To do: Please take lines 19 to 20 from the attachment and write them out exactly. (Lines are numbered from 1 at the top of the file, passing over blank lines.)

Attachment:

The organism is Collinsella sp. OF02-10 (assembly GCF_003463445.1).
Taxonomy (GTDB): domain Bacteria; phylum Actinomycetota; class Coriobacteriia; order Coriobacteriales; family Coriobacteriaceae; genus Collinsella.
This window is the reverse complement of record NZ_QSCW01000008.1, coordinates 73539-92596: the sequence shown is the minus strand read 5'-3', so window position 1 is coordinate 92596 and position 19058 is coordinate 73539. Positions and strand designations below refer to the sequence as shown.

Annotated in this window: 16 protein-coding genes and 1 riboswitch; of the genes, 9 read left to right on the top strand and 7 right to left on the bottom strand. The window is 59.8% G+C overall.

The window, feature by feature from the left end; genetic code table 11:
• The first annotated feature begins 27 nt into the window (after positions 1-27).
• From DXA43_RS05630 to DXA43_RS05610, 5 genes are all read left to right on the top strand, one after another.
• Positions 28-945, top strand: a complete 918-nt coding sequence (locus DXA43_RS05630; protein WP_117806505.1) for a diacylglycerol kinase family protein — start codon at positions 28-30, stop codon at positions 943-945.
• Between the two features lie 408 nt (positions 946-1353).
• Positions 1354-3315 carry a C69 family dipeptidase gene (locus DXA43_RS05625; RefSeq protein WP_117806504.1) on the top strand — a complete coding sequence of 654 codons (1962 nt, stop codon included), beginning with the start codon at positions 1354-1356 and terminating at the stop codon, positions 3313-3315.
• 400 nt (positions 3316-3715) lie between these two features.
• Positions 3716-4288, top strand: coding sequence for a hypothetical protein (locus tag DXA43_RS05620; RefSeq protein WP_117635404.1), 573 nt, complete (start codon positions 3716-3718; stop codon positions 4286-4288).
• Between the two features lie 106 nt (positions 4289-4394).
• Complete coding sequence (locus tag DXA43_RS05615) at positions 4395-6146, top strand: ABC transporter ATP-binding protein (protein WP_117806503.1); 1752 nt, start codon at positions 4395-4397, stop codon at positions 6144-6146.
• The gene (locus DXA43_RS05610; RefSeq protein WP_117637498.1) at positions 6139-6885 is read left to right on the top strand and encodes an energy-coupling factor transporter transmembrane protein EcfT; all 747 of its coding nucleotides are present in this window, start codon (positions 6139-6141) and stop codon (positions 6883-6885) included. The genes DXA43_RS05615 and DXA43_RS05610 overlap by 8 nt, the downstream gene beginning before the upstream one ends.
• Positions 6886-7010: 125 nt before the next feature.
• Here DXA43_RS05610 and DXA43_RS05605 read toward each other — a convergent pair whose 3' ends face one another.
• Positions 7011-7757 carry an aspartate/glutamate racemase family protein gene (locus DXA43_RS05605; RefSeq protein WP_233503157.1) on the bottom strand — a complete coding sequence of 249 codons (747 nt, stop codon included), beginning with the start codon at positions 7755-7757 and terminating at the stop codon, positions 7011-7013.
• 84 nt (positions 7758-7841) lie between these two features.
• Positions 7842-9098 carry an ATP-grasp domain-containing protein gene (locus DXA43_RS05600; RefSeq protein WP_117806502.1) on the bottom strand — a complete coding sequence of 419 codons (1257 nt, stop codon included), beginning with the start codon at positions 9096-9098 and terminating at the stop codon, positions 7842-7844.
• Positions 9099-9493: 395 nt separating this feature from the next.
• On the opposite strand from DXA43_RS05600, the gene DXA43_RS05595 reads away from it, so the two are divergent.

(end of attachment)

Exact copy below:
• 84 nt (positions 7758-7841) lie between these two features.
• Positions 7842-9098 carry an ATP-grasp domain-containing protein gene (locus DXA43_RS05600; RefSeq protein WP_117806502.1) on the bottom strand — a complete coding sequence of 419 codons (1257 nt, stop codon included), beginning with the start codon at positions 9096-9098 and terminating at the stop codon, positions 7842-7844.